him the finest of fruits from the deepest, hidden orchards of the Torah.
"Take these two candles and light them in that room," says one
of the synagogue's members who happened to be there when a visitor arrived.
"It is a segulah to light the candle there and ask (pray)
for what you want."
It is said of this special room - and some say of the shul itself -- that
there was a time when one who entered it would die, until the noted Sephardic
rabbi and kabbalist known as Baba Sali entered the room and through his
spiritual powers was able to effect a change so that all could safely
enter. (For the full story,
The synagogue appears to have been designed with the lofty kabbalistic
concepts of the Torah in mind. For example, while most modern synagogues
have one "Aron HaKodesh" -- holy ark -- where the Torah
scrolls are stored, here at the Ari, there are four.
Why? Because of the kabbalistic connection to the four letters of the
holy name of G-d by which Jews call to Him in their prayers. The finely
detailed carvings around each ark show exquisite details rarely found
in today's workmanship.
Directly above the middle ark is a round stained glass window that is
said to be the original.
Nor is it coincidence that the floors are large white marble blocks bordered
by that special "Tzfat blue." According to kabbalah,
the earth is signified by the color white, and the heavens by the color
The platform from where the Torah is read is much higher than in modern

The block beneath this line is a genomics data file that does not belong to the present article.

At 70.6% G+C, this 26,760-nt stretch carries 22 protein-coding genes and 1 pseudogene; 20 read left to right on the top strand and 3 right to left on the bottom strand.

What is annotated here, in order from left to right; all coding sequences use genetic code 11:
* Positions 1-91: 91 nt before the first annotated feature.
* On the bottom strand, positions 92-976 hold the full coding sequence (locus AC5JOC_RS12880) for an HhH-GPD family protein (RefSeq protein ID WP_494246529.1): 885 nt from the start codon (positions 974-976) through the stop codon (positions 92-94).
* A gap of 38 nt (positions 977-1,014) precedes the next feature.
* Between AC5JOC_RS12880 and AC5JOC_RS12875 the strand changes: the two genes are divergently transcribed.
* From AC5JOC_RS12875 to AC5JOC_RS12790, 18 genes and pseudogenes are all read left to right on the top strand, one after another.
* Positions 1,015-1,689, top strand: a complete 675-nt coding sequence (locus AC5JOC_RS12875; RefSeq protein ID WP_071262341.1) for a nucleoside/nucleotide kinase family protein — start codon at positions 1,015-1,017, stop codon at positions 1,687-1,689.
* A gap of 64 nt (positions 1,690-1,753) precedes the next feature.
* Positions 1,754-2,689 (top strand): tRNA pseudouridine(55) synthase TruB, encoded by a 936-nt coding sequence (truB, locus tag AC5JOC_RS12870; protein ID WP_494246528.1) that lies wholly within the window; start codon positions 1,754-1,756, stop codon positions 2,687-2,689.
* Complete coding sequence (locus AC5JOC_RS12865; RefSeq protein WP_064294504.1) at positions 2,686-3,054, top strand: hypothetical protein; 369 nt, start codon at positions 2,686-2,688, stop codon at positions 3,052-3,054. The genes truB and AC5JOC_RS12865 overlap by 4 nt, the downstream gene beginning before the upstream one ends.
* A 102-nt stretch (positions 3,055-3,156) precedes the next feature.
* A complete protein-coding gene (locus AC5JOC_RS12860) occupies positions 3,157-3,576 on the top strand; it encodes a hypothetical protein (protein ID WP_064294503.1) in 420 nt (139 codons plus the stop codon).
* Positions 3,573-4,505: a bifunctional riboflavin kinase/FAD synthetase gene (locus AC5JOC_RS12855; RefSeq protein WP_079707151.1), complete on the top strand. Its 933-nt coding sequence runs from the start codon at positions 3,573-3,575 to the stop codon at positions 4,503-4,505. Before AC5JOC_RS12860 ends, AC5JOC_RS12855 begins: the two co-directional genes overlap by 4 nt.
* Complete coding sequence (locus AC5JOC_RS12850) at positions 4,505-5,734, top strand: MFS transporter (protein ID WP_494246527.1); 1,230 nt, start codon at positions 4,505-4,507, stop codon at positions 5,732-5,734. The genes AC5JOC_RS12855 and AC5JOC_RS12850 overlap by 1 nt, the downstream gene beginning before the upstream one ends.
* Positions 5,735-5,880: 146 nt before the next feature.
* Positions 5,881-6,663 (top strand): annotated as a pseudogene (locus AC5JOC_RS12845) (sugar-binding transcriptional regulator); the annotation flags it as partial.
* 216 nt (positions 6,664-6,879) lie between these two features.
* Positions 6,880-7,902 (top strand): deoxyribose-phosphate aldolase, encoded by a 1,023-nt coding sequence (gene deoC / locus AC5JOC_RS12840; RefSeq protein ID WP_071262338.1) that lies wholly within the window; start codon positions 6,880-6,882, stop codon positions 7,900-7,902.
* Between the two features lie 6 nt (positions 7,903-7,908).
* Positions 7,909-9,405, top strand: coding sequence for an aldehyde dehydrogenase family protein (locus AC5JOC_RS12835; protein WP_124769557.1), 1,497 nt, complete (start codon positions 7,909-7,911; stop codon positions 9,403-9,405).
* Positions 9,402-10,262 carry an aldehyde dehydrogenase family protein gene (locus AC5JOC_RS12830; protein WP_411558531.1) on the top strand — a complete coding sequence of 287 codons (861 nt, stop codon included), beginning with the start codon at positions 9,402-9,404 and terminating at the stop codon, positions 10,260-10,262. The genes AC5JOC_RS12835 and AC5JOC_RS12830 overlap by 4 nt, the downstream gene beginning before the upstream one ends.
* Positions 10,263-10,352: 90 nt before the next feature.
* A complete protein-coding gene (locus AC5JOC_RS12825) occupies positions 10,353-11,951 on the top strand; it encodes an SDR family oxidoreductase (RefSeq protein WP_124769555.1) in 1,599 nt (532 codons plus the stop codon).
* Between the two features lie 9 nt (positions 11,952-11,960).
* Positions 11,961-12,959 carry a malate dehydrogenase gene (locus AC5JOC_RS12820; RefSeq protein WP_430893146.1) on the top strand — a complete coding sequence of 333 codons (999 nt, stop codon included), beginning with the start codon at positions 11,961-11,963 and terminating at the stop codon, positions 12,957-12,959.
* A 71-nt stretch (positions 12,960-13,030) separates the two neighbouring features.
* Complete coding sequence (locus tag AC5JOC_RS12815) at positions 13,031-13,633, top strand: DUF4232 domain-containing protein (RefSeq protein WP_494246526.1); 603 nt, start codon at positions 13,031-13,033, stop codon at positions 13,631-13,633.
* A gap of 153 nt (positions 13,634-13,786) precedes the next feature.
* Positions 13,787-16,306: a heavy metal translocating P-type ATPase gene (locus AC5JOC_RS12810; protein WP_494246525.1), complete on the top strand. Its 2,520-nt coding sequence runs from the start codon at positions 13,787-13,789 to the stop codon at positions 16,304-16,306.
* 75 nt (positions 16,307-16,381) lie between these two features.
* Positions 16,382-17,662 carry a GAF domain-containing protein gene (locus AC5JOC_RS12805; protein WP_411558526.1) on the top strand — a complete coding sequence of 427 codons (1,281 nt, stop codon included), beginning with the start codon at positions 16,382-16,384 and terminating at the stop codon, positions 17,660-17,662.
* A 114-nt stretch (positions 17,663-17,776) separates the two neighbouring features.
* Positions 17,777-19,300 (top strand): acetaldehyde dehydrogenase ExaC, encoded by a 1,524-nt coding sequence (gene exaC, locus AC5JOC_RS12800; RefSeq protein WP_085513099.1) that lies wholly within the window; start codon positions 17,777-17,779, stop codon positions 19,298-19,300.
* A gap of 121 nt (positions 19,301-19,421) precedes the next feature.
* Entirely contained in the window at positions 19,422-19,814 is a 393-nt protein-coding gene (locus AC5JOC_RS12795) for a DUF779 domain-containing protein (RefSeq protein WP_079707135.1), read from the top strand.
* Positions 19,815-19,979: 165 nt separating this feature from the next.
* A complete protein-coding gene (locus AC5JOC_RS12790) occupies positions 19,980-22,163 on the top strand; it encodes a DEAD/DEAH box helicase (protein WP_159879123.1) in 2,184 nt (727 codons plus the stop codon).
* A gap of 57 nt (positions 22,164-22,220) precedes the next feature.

synagogues, requiring one to walk up six steps -- each step signifying
one of the regular weekdays. The reader stands at the seventh level --
just as on the seventh day, the Sabbath, we come to rest. Look closely
under each of the stairs leading up to the bima and you will notice intricate
The bima is located in the center of the large rectangular shul. Cushioned
seats on a stone ledge surround the outer wall of the synagogue, a stark
contrast from the rows of seats found in Ashkenazic synagogues.
One of the more interesting features of this synagogue is an ancient well
which was dug next to the bima when the synagogue was first built. It's
seven hundred years old, but if you are lucky to find someone to unlock
the wood covering over the well, you will see that it still is filled
Although the 16-meter deep by three-meter-wide well was used in days of
old to provide water for ritual hand washing and other needs, it is almost
ironic that the well, which is said to draw its water directly from the
Ari's mikveh, cannot be used today.
That is because the synagogue owes the local government some 12,000 shekels
in unpaid water bills. At one point the city even shut off the synagogue's
water but after enough protests, it was restored -- debt unpaid.
While in some ways the synagogue has become thoroughly modern -- such
as its installation of an air conditioning/heating system in 1995, there
are other features of this synagogue that will dazzle antique lovers.
One standout is the oversized wooden chair used during a brit milah
(ritual circumcision). Beautifully carved and preserved, the chair is
connected by two planks to a wooden crib that was just the right size
for the infant.
Bye For Now
Although the Ari Sephardic Synagogue is almost too quiet today, the splendor
and holiness of this synagogue hasn't diminished one drop -- almost as
if it's waiting for the lively days of yore to be flowing with new life